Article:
As the highest active volcano in Europe, Mount Etna offers a number of advantages to those who live and work near it.
Rising for more than 3,330 metres above sea level on the east coast of Sicily, it provides soil rich in minerals for cultivation.
It draws countless numbers of tourists.
And it is the subject of close monitoring by satellite high above, leading to the production of scores of images that can be used for a variety of purposes.
One such purpose is the monitoring of the state of health of the foliage of fruit trees on 3,000 hectares of farmland on either side of a construction site where a 38-kilometre section of a railway is being upgraded near Catania.
Work among the orchards
The tractors, trucks and other heavy machinery that are preparing the ground for the laying of tracks have the potential to produce a lot of dust that can cover the leaves of the trees. If too much dust enters the pores of the leaves, it can have an adverse effect on fruit production. This risk is heightened by the fact that there is little rain in Sicily.
The trees being surveyed by satellite are located on either side of the railway section under construction between the areas of Bicocca and Catenanuova. They form a corridor that is about one kilometre wide, or 500 metres on either side of the planned route.
Attentive to the impact that its work can have on the trees, Webuild, the Italian civil engineering group overseeing the construction of the section, is resorting to the expertise of the Centro Studi di Economia Applicata all’Ingegneria (CSEI) at the University of Catania to monitor the foliage of the trees. The group wants to make sure the measures that it has put in place are enough to keep them healthy. For instance, the trucks that carry away the excavated earth have their loads covered with tarp, drive at a maximum speed limit of 20 kilometres per hour, then leave the area to have water tank trucks spray the ground to keep it moist.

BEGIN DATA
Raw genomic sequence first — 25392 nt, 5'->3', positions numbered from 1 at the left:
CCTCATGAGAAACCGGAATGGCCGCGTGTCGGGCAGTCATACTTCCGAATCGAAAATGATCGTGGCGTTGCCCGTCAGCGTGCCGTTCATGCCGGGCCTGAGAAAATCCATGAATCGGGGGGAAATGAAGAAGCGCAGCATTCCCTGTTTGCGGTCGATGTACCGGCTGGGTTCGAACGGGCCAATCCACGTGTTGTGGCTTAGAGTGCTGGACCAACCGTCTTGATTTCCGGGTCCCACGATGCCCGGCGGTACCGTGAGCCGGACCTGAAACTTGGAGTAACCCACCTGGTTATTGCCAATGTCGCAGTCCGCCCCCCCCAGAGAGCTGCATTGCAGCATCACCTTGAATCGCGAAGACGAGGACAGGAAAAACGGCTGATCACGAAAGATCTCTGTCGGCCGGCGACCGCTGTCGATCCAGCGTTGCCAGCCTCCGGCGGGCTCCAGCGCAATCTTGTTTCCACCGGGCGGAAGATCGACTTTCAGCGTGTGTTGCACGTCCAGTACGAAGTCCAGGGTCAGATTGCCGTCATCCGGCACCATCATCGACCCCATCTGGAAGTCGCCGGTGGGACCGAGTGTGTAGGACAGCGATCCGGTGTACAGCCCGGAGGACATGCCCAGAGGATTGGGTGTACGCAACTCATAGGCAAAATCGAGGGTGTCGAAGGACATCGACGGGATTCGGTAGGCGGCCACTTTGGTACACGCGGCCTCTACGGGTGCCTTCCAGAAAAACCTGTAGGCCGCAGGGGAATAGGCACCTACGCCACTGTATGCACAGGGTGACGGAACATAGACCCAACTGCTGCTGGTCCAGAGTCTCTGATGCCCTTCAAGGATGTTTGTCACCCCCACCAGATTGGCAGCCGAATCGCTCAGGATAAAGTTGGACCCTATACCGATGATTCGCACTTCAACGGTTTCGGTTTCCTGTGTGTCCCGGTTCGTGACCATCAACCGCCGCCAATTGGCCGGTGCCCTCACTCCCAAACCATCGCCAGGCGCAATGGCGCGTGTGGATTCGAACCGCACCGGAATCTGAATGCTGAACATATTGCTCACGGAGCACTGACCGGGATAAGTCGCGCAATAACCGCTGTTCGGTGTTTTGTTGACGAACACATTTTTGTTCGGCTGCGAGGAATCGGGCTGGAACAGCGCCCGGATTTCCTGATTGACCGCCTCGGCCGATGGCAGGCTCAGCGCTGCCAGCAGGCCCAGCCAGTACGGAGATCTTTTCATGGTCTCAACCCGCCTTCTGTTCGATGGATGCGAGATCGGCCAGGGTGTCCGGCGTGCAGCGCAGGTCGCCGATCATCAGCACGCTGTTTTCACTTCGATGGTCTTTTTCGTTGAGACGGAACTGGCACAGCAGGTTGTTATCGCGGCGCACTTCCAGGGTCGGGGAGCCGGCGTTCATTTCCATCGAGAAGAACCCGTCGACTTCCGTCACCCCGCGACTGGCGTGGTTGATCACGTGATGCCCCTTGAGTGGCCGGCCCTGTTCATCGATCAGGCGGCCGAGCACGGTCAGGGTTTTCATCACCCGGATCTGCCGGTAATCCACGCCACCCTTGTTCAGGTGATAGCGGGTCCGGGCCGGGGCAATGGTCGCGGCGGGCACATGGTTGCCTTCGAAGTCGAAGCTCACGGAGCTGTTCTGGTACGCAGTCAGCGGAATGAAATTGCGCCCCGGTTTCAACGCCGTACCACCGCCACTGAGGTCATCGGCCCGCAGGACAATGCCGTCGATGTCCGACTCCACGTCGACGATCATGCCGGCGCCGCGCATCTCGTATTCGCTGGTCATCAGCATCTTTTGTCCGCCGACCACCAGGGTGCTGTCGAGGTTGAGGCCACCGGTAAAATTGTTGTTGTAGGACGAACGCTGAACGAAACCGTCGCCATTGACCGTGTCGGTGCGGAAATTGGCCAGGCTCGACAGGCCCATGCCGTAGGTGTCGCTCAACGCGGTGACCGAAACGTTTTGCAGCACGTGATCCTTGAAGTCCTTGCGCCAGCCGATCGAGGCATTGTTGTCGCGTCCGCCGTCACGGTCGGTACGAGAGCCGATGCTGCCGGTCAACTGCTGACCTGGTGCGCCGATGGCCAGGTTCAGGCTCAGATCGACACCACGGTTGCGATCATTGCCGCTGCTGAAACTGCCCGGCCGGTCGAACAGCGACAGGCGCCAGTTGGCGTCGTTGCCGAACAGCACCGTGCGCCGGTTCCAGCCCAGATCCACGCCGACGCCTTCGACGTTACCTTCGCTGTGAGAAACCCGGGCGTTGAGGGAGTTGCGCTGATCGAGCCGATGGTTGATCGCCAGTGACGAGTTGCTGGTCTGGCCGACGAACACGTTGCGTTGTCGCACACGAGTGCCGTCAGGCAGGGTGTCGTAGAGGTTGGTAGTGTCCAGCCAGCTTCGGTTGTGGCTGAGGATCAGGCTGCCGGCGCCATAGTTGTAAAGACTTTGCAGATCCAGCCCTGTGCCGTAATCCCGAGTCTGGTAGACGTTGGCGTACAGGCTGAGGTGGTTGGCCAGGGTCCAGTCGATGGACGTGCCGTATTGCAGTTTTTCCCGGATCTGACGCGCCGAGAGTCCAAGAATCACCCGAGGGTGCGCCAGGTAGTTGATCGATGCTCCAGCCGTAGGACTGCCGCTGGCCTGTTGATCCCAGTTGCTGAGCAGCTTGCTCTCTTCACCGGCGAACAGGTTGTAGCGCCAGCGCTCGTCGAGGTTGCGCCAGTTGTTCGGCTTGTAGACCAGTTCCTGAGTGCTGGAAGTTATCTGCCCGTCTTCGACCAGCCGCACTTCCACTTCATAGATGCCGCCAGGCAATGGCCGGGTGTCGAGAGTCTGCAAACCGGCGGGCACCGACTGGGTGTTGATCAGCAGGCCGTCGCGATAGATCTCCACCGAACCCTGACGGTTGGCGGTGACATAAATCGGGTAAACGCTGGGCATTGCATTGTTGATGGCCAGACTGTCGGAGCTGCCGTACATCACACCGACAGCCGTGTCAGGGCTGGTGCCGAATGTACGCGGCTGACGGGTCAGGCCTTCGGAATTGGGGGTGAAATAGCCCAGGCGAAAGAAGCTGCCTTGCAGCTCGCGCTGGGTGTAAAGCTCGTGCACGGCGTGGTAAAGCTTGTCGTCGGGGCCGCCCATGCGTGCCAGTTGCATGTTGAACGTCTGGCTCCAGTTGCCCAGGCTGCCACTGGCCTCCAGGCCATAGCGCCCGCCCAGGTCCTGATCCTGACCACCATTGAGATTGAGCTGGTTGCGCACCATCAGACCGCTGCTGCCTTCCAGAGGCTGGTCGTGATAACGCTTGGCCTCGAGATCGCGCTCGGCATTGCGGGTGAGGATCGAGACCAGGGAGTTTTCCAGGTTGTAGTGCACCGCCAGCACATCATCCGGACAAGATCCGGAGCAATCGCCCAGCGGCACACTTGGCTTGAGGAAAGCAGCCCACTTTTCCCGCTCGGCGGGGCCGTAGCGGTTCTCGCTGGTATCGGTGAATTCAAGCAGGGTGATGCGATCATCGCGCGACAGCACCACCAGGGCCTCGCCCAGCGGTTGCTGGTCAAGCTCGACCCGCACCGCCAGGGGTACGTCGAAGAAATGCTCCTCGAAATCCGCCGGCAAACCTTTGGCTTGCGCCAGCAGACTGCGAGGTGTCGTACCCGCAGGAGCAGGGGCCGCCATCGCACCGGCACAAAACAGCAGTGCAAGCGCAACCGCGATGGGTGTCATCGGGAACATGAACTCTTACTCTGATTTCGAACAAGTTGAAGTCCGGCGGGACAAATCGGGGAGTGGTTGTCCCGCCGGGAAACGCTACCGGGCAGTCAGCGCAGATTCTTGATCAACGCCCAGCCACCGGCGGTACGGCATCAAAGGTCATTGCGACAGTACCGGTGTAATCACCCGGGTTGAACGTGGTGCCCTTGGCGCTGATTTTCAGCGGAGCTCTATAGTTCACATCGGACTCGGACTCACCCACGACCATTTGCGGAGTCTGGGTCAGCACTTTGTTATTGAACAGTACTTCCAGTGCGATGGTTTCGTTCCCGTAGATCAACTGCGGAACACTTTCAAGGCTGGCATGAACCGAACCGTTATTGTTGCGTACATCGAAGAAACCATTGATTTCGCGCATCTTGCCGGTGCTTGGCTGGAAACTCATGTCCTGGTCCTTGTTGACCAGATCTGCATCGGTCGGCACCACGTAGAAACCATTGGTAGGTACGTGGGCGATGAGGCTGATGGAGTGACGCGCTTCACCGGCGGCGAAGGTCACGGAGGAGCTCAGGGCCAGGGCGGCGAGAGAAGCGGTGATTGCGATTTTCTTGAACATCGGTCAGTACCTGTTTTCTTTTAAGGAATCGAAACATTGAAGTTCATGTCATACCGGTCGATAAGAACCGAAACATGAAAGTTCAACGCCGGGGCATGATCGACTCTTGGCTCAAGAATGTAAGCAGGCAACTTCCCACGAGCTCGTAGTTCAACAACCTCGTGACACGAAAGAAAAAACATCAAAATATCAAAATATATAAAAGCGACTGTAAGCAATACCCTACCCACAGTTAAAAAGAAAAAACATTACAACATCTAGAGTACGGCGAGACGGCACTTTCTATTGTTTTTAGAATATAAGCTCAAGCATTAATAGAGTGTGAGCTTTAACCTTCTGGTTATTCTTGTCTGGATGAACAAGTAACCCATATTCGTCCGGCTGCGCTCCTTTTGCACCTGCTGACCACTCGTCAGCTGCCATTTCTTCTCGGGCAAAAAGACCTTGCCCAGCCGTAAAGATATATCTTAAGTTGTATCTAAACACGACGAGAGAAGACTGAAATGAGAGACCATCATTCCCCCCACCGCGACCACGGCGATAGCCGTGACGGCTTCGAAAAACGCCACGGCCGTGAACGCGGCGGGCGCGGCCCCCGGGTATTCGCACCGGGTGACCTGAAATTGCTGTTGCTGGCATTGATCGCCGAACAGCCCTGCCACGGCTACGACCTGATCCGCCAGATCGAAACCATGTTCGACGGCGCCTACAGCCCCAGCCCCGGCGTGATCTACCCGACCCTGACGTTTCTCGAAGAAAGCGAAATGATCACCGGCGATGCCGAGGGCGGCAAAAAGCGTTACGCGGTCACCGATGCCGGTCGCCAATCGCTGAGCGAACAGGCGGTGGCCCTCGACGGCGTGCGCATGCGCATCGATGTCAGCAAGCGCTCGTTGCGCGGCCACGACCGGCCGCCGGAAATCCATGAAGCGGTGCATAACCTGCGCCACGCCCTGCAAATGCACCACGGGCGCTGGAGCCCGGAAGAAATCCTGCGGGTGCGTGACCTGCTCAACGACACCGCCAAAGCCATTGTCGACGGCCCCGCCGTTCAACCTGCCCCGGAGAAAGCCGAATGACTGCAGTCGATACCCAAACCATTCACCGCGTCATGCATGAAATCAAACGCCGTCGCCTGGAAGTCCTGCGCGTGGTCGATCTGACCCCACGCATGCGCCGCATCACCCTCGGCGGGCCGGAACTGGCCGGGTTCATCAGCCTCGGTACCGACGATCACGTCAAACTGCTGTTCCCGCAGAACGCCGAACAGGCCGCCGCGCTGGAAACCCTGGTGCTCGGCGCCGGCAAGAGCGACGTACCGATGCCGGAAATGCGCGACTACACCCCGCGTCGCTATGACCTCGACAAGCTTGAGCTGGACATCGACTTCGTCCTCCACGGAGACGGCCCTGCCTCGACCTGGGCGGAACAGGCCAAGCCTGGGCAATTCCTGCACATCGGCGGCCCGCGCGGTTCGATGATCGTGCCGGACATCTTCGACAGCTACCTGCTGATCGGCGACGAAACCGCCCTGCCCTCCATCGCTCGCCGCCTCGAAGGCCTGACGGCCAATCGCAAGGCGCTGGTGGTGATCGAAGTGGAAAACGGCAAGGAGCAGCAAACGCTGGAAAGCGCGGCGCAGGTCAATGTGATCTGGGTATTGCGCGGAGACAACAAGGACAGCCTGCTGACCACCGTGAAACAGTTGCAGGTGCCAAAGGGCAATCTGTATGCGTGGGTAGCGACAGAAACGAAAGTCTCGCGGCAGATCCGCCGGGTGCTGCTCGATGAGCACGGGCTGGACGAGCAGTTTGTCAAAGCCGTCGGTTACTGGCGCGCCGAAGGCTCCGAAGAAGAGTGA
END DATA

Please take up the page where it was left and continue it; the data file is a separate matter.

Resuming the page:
Remote sensing thanks to Mount Etna satellite images
Since the orchards are located near Mount Etna, it is easy for the CSEI’s experts to download multispectral satellite images of the trees and their foliage from the European Space Agency. Each image covers an area 10 metres by 10 metres. The images are called multispectral because they show data within a specific wavelength on the electromagnetic spectrum. Their use is called remote sensing, which monitors the physical characteristics of an area by measuring its reflected and emitted radiation.
By analysing the images taken by two satellites – Sentinel-2A and Sentinel-2B – the CSEI can analyse how the leaves of each tree reflect the rays of the sun. It refers to a satellite vegetation index called the Normalized Difference Vegetation Index (NDVI) to measure the health of the trees. The CSEI then compares the results with those produced in 2018, a year before work began. Simona Consoli, an expert in the analysis of satellite images who is coordinating the work at the CSEI, downloads the images during four main periods of vegetative development: April, July, September and October-November.
Consoli, a professor at the University of Catania in agricultural hydraulics, applies her expertise to the agricultural sector in Italy and other countries in the Mediterranean Basin like Spain, Morocco and Egypt. In Spain, for instance, the CSEI studies olive groves. The centre has also been analysing satellite imagery across Italy to monitor water resources in a country where a severe drought struck last summer.
The railway section under construction is part of a project to improve train service between Catania and Palermo and reduce travel times between the island’s two biggest cities to two rather than three hours. Freight will also travel on the railway, improving the competitiveness of the island’s economy.
The project belongs to a European Union initiative to improve road and rail connections across the continent. Known as the Trans-European Transport Network (TEN-T), the connections are classified as corridors. The railway in Sicily will be part of the Scandinavia-Mediterranean Corridor.
The 38-kilometre section being developed by Webuild includes 18 viaducts for a combined 500 metres.
At the moment, trains cannot exceed speeds of 90 kilometres per hour, and are obliged to stop to let others pass because they run along a single track. Webuild is doubling the track so trains can travel at up to 200 kilometres per hour. It will also redevelop the station at Bicocca.